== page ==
Luke 20:9-18: “A Point-Blank Parable of Coming Judgment”
“And He began to tell the people this parable: ‘A man planted a vineyard and rented it out to vine-growers and went on a journey for a long time. And at the harvest time, he sent a slave to the vine-growers in order that they might give him some of the produce of the vineyard, but the vine-growers beat him and sent him away empty-handed. And he proceeded to send another slave, and they beat him also and treated him shamefully, and sent him away empty-handed. And he proceeded to send a third, and this one they also wounded and cast out.
“And the owner of the vineyard said, ‘What shall I do? I will send my beloved son, perhaps they will respect him.’ But when the vine-growers saw him, they reasoned with one another, saying, ‘This is the heir; let us kill him that the inheritance may be ours.’ And they threw him out of the vineyard and killed him. What, therefore, will the owner of the vineyard do to them? He will come and destroy these vine-growers and will give the vineyard to others.’ And when they heard it, they said, ‘May it never be!’
“But He looked at them and said, ‘What then is this that is written, ‘The stone which the builders rejected; this became the chief cornerstone? Everyone who falls on that stone will be broken to pieces, but on whomever it falls, it will scatter him like dust” (Luke 20:9-18, NASB).
As we continue our look at the last week of Jesus’ ministry in Jerusalem and the impending road leading to the cross, He is continuing to teach the people within the Temple as they are underway with preparations for Passover and the details that are involved with this most important of the feasts prescribed in the Law of Moses received from God at Sinai so long ago. The people are hearing the purity of the Word of God instead of rote interpretations of laws and traditions that have been a fare of the Pharisees and Sadducees for centuries, hiding the truth of God’s Word under the load of unnecessary self-imposed regulations that made days like the Sabbath a time of dread instead of celebrating God’s design of rest from labor.
In His teachings, the Lord Jesus is among the people, connecting with them, enjoying a good story or joke from the children who always seemed to flock to Him, probably having a light snack with the apostles when time allows, hearing the latest news from Galilee and the regions, and keeping an eye on the actions of the officials as they attempt to find ways of discrediting His ministry or His character. He knows, however, that this scene of activity and mutuality, these people who embrace Him now will call for Him to die in a few short days.
For now, the pilgrims and worshippers who have come to the Temple are able to pray and study the Scriptures without the noise, stench, and confusion that had brought about Jesus’ condemnation and cleansing of God’s House, restoring it briefly to its rightful place as the symbol of God’s relations with His people. With the cleansing of the Temple, Jesus also had the opportunity to confront the leaders with the question of John the Baptist’s authority and why His words were not obeyed if they knew where His source originated already. He put them on the spot and silenced their incessant cry for Him to show them a sign or reveal His own source and foundation for the authority He so obviously displayed and taught.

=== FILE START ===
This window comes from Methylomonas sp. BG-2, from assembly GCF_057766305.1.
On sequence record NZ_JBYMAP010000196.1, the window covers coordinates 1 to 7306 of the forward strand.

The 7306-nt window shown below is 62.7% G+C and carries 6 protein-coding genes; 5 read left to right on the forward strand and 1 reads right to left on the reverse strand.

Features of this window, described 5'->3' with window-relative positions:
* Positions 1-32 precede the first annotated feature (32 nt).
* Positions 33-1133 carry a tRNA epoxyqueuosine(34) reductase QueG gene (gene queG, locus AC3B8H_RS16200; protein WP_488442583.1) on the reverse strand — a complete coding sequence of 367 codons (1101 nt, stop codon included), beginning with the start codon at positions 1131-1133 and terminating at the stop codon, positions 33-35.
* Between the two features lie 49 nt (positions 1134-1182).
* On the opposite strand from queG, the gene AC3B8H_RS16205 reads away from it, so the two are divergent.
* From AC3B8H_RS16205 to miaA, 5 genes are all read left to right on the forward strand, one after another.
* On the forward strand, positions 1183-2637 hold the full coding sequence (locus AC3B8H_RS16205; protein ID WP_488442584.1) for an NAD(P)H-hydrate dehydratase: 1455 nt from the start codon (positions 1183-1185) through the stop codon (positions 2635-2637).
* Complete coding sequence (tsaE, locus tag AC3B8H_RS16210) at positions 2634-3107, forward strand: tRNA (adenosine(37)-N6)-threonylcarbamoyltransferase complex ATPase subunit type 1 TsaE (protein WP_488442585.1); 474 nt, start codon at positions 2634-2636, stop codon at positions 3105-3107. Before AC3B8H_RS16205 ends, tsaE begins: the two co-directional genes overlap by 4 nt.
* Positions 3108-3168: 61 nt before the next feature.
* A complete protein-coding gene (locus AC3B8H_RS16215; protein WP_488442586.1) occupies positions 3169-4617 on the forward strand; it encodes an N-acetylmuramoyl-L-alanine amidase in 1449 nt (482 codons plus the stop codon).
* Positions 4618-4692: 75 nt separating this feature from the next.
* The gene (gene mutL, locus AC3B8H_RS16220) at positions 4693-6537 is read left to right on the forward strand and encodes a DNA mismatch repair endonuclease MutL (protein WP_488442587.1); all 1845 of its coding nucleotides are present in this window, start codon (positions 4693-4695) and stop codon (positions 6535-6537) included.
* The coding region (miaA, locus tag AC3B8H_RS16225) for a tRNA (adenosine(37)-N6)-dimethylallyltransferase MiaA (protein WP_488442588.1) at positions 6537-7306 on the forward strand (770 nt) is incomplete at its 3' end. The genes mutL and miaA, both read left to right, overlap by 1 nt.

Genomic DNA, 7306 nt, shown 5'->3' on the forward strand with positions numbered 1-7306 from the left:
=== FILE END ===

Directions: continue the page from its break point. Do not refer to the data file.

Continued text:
These priests, scribes, Pharisees, and others knew perfectly well that they were answering their own question, and were enraged at Jesus for cornering them with their own self-assumed righteousness, hypocrisy, and lack of submission to the fact that His teachings, miracles, healing power, and authority over the dark powers were clear and unmistakable evidence that He was the Promised Messiah foretold by the prophets. They refused to abandon the idea of a political warrior and deliverer who would free them from Roman rule and re-establish the land and Kingdom of Israel as an independent nation under God. They refused to admit that they were just as sinful and distant from a real relationship with God as were the pagan Gentiles who made up the Roman Empire’s population.
The Jewish nation was in the grip of idolatry and apostasy, serving a religious system that was nowhere near what an authentic and real relationship with God meant or was truly practiced by anyone in Israel. They had grown cold, formal, rote in their idea of worship and sacrifice, and had no sense of the significance of what their ceremonies represented anymore. They were acting out the rituals with no display of reverence nor an awe of God. The spiritual atmosphere of the nation was as good as dead and had turned worthless as far as having an effect on the soul.
Even though there was still a fraction of respect for the Temple by a few, it had also become merely a beautiful and majestic structure, where someone could have painted the word “ICHABOD” on the doors; for the glory had departed and would not return until the specific time that God had decreed for the future annals of history and prophecy to take place.
The parable that Jesus would tell His audience was different from the leaders and authorities He had cornered. The crowd needed to understand that they were just as much a part of the apostasy and wickedness in Israel as were the priests and the entire religious system that had corroded with each passing year. Jesus used a familiar part of Jewish social life to show that the LORD was about to change everything and bring about a judgment that would result in bringing the nation’s existence to a temporary end, and with it, years of inevitable misery and sorrow for their deliberate rejection of their real Messiah.